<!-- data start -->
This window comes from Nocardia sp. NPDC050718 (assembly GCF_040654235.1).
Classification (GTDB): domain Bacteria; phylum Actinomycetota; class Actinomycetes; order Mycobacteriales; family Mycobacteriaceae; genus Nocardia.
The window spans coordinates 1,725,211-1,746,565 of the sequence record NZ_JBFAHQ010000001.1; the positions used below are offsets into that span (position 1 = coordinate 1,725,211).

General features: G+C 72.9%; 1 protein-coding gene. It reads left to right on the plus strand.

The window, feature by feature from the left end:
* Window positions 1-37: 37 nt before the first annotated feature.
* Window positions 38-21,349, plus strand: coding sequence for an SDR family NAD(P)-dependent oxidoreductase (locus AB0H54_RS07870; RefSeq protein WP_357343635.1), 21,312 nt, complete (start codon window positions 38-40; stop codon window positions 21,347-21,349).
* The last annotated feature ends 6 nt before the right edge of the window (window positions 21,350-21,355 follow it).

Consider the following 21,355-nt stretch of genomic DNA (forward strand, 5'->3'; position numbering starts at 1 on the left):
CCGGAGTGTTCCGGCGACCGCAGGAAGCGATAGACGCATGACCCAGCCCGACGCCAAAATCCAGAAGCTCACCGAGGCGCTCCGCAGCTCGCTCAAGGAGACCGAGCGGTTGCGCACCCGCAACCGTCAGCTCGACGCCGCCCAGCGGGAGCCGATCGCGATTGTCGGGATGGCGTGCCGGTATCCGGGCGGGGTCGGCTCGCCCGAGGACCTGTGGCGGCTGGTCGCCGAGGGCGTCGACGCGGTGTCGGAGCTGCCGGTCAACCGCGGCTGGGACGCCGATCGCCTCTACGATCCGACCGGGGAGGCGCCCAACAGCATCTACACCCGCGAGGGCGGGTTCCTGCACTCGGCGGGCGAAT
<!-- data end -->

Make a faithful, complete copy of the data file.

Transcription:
This window comes from Nocardia sp. NPDC050718 (assembly GCF_040654235.1).
Classification (GTDB): domain Bacteria; phylum Actinomycetota; class Actinomycetes; order Mycobacteriales; family Mycobacteriaceae; genus Nocardia.
The window spans coordinates 1,725,211-1,746,565 of the sequence record NZ_JBFAHQ010000001.1; the positions used below are offsets into that span (position 1 = coordinate 1,725,211).

General features: G+C 72.9%; 1 protein-coding gene. It reads left to right on the plus strand.

The window, feature by feature from the left end:
* Window positions 1-37: 37 nt before the first annotated feature.
* Window positions 38-21,349, plus strand: coding sequence for an SDR family NAD(P)-dependent oxidoreductase (locus AB0H54_RS07870; RefSeq protein WP_357343635.1), 21,312 nt, complete (start codon window positions 38-40; stop codon window positions 21,347-21,349).
* The last annotated feature ends 6 nt before the right edge of the window (window positions 21,350-21,355 follow it).

Consider the following 21,355-nt stretch of genomic DNA (forward strand, 5'->3'; position numbering starts at 1 on the left):
CCGGAGTGTTCCGGCGACCGCAGGAAGCGATAGACGCATGACCCAGCCCGACGCCAAAATCCAGAAGCTCACCGAGGCGCTCCGCAGCTCGCTCAAGGAGACCGAGCGGTTGCGCACCCGCAACCGTCAGCTCGACGCCGCCCAGCGGGAGCCGATCGCGATTGTCGGGATGGCGTGCCGGTATCCGGGCGGGGTCGGCTCGCCCGAGGACCTGTGGCGGCTGGTCGCCGAGGGCGTCGACGCGGTGTCGGAGCTGCCGGTCAACCGCGGCTGGGACGCCGATCGCCTCTACGATCCGACCGGGGAGGCGCCCAACAGCATCTACACCCGCGAGGGCGGGTTCCTGCACTCGGCGGGCGAAT